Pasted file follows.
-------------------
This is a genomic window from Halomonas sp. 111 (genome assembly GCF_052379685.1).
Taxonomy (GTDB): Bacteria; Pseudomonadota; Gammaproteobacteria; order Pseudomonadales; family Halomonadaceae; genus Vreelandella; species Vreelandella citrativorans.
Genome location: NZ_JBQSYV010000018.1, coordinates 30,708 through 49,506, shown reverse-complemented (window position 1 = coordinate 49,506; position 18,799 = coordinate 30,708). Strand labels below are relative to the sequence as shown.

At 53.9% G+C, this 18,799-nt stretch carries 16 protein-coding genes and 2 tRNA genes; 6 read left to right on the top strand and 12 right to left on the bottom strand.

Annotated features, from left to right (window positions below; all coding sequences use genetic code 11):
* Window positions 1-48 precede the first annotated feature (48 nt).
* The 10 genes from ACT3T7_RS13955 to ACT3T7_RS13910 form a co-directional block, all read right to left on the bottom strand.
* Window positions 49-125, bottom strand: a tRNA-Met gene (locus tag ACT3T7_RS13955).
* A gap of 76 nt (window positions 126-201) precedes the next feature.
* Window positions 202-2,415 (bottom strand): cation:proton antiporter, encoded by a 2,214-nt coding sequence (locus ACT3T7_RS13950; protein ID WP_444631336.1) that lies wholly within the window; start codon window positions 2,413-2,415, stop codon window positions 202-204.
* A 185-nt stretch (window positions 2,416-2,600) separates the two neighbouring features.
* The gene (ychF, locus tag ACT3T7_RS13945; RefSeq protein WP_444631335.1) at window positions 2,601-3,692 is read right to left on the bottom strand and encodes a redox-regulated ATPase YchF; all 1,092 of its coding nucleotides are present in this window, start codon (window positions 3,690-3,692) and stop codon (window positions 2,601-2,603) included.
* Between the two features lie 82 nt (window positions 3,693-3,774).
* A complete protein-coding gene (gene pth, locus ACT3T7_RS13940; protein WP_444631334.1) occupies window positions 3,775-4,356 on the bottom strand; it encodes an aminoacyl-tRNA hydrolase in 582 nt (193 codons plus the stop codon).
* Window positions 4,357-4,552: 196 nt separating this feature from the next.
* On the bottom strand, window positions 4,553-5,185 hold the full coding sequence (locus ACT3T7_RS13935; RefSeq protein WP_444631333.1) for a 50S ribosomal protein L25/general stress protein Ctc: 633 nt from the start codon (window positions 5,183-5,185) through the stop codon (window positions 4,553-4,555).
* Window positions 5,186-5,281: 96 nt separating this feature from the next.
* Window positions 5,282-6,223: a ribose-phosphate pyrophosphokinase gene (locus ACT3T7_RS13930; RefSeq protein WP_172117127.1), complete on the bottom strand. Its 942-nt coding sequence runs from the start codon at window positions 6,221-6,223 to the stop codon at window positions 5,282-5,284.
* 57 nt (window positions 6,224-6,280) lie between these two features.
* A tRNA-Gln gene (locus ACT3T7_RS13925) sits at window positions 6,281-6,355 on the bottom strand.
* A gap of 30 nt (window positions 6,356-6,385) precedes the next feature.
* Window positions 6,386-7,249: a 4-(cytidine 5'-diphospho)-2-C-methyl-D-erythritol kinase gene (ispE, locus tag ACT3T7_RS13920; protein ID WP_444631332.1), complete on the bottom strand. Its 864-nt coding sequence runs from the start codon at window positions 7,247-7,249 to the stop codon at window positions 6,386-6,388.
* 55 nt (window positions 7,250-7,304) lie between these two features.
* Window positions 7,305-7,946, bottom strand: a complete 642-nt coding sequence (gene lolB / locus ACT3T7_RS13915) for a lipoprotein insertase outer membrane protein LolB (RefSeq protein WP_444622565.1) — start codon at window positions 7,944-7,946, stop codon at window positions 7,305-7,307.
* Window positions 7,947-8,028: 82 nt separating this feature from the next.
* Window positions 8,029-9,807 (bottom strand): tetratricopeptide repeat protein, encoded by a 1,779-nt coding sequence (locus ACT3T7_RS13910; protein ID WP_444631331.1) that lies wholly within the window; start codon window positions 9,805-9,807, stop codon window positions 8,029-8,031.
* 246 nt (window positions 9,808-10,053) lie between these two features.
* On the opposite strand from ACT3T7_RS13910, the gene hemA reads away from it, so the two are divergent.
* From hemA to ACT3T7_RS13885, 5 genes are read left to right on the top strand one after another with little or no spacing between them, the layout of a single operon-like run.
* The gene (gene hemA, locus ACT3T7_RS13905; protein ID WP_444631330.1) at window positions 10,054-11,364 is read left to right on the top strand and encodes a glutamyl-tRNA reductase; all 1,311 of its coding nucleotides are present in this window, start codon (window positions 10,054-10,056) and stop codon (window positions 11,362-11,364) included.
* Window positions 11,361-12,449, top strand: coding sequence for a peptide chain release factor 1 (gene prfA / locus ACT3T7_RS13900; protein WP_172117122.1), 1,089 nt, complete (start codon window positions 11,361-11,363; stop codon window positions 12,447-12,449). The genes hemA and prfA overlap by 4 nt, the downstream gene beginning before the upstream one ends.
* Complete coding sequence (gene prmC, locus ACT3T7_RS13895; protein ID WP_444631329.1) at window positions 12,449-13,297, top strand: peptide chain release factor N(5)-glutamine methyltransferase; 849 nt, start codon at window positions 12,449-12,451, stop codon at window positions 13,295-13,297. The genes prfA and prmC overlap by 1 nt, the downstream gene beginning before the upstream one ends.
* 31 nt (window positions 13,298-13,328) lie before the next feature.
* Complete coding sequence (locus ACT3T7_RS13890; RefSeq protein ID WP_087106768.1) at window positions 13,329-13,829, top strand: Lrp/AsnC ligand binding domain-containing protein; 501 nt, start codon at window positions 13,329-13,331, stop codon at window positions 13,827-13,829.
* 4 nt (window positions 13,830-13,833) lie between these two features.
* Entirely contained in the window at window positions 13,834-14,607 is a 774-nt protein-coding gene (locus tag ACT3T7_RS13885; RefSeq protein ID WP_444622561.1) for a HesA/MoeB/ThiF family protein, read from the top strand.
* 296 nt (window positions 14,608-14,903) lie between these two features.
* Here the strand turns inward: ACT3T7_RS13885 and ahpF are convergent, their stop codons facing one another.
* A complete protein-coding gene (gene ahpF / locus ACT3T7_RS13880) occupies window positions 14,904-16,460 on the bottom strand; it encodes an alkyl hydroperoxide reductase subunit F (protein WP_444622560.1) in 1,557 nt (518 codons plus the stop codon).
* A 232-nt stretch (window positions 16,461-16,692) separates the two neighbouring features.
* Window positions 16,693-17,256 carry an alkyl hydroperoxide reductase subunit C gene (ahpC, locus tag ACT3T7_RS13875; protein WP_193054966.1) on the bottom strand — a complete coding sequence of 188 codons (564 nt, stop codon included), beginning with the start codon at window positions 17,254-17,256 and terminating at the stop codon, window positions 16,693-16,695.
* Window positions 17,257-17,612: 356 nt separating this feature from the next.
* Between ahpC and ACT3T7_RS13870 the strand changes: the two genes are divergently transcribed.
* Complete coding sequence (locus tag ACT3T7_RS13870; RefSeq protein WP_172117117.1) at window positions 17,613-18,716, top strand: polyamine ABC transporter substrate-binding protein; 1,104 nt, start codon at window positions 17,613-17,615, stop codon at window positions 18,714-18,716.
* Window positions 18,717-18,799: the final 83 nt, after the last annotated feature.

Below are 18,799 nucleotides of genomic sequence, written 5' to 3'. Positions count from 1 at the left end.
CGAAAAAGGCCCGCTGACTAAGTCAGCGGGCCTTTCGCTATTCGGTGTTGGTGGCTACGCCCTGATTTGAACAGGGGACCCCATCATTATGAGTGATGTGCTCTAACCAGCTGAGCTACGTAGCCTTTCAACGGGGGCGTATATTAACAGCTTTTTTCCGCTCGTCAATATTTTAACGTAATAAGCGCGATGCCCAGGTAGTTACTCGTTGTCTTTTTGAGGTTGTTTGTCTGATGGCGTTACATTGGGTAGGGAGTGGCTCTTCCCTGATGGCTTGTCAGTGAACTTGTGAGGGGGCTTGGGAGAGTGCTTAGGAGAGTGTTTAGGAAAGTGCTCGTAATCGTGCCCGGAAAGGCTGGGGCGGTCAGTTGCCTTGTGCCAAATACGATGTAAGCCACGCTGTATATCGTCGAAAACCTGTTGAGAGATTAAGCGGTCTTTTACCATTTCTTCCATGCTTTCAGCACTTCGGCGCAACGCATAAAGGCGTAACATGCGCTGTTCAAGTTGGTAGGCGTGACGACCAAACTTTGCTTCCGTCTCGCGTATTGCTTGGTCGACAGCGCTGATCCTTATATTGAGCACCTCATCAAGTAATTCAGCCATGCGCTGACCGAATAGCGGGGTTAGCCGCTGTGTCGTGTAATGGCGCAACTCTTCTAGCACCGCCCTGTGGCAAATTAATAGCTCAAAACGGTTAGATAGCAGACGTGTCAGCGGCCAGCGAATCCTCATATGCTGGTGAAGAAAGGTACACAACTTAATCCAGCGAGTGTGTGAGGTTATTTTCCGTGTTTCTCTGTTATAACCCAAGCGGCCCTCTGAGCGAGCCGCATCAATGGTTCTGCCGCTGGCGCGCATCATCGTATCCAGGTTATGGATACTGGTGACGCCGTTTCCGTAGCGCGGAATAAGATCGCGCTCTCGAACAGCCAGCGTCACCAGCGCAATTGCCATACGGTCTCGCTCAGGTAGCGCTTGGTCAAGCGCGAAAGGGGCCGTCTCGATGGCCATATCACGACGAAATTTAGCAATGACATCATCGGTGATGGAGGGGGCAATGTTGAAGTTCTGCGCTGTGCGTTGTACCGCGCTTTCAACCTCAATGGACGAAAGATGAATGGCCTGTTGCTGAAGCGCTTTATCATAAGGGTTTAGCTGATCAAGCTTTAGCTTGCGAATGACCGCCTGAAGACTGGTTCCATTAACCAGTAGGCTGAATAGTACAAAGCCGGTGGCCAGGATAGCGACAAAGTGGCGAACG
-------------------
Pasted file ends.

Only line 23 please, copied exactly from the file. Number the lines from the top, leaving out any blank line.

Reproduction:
* 55 nt (window positions 7,250-7,304) lie between these two features.